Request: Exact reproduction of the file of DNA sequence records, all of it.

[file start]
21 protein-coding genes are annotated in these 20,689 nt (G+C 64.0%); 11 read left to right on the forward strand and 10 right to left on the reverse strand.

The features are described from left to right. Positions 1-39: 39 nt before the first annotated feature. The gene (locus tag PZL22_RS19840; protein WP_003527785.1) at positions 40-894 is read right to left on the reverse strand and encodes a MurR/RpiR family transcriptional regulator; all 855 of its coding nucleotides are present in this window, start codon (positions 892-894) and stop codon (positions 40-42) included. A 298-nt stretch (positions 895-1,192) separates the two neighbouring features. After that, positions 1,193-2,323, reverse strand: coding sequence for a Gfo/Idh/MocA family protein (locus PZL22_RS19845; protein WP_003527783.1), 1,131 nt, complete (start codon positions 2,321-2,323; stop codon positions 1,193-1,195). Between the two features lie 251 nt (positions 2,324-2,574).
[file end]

21 protein-coding genes are annotated in these 20,689 nt (G+C 64.0%); 11 read left to right on the forward strand and 10 right to left on the reverse strand.

The features are described from left to right. Positions 1-39: 39 nt before the first annotated feature. The gene (locus tag PZL22_RS19840; protein WP_003527785.1) at positions 40-894 is read right to left on the reverse strand and encodes a MurR/RpiR family transcriptional regulator; all 855 of its coding nucleotides are present in this window, start codon (positions 892-894) and stop codon (positions 40-42) included. A 298-nt stretch (positions 895-1,192) separates the two neighbouring features. After that, positions 1,193-2,323, reverse strand: coding sequence for a Gfo/Idh/MocA family protein (locus PZL22_RS19845; protein WP_003527783.1), 1,131 nt, complete (start codon positions 2,321-2,323; stop codon positions 1,193-1,195). Between the two features lie 251 nt (positions 2,324-2,574).